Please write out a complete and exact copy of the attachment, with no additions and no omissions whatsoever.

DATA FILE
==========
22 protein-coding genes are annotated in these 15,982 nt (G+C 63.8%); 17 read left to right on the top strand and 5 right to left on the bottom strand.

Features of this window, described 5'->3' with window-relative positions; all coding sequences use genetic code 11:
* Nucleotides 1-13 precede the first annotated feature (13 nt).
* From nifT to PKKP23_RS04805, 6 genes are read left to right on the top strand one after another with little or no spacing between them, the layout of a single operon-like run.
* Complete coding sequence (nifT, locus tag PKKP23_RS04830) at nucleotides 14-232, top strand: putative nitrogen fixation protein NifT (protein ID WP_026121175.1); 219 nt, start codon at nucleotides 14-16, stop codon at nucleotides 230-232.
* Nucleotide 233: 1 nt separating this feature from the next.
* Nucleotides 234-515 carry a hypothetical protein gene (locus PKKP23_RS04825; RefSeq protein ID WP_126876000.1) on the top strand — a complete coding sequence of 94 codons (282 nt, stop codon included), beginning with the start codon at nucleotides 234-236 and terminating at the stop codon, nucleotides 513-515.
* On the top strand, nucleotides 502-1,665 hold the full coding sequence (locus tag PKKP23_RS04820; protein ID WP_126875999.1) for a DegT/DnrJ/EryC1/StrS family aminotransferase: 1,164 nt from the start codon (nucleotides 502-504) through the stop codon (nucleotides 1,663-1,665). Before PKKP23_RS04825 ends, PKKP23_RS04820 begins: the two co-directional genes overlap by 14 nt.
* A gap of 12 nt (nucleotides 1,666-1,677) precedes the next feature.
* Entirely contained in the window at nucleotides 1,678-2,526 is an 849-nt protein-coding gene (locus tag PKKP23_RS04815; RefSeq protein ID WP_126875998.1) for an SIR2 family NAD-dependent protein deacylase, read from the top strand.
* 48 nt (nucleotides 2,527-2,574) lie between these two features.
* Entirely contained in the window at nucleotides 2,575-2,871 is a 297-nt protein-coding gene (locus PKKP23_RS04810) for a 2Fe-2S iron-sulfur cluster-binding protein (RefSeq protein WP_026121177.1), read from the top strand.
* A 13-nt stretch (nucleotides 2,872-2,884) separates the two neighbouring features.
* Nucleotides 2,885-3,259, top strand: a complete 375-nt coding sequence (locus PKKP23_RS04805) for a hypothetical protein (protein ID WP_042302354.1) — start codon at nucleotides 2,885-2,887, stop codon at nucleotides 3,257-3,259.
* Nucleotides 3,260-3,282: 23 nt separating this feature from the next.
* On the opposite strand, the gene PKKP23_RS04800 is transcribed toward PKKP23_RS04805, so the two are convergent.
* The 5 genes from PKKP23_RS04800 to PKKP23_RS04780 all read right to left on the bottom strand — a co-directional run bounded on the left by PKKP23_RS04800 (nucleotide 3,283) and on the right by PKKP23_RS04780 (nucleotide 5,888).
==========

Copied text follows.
22 protein-coding genes are annotated in these 15,982 nt (G+C 63.8%); 17 read left to right on the top strand and 5 right to left on the bottom strand.

Features of this window, described 5'->3' with window-relative positions; all coding sequences use genetic code 11:
* Nucleotides 1-13 precede the first annotated feature (13 nt).
* From nifT to PKKP23_RS04805, 6 genes are read left to right on the top strand one after another with little or no spacing between them, the layout of a single operon-like run.
* Complete coding sequence (nifT, locus tag PKKP23_RS04830) at nucleotides 14-232, top strand: putative nitrogen fixation protein NifT (protein ID WP_026121175.1); 219 nt, start codon at nucleotides 14-16, stop codon at nucleotides 230-232.
* Nucleotide 233: 1 nt separating this feature from the next.
* Nucleotides 234-515 carry a hypothetical protein gene (locus PKKP23_RS04825; RefSeq protein ID WP_126876000.1) on the top strand — a complete coding sequence of 94 codons (282 nt, stop codon included), beginning with the start codon at nucleotides 234-236 and terminating at the stop codon, nucleotides 513-515.
* On the top strand, nucleotides 502-1,665 hold the full coding sequence (locus tag PKKP23_RS04820; protein ID WP_126875999.1) for a DegT/DnrJ/EryC1/StrS family aminotransferase: 1,164 nt from the start codon (nucleotides 502-504) through the stop codon (nucleotides 1,663-1,665). Before PKKP23_RS04825 ends, PKKP23_RS04820 begins: the two co-directional genes overlap by 14 nt.
* A gap of 12 nt (nucleotides 1,666-1,677) precedes the next feature.
* Entirely contained in the window at nucleotides 1,678-2,526 is an 849-nt protein-coding gene (locus tag PKKP23_RS04815; RefSeq protein ID WP_126875998.1) for an SIR2 family NAD-dependent protein deacylase, read from the top strand.
* 48 nt (nucleotides 2,527-2,574) lie between these two features.
* Entirely contained in the window at nucleotides 2,575-2,871 is a 297-nt protein-coding gene (locus PKKP23_RS04810) for a 2Fe-2S iron-sulfur cluster-binding protein (RefSeq protein WP_026121177.1), read from the top strand.
* A 13-nt stretch (nucleotides 2,872-2,884) separates the two neighbouring features.
* Nucleotides 2,885-3,259, top strand: a complete 375-nt coding sequence (locus PKKP23_RS04805) for a hypothetical protein (protein ID WP_042302354.1) — start codon at nucleotides 2,885-2,887, stop codon at nucleotides 3,257-3,259.
* Nucleotides 3,260-3,282: 23 nt separating this feature from the next.
* On the opposite strand, the gene PKKP23_RS04800 is transcribed toward PKKP23_RS04805, so the two are convergent.
* The 5 genes from PKKP23_RS04800 to PKKP23_RS04780 all read right to left on the bottom strand — a co-directional run bounded on the left by PKKP23_RS04800 (nucleotide 3,283) and on the right by PKKP23_RS04780 (nucleotide 5,888).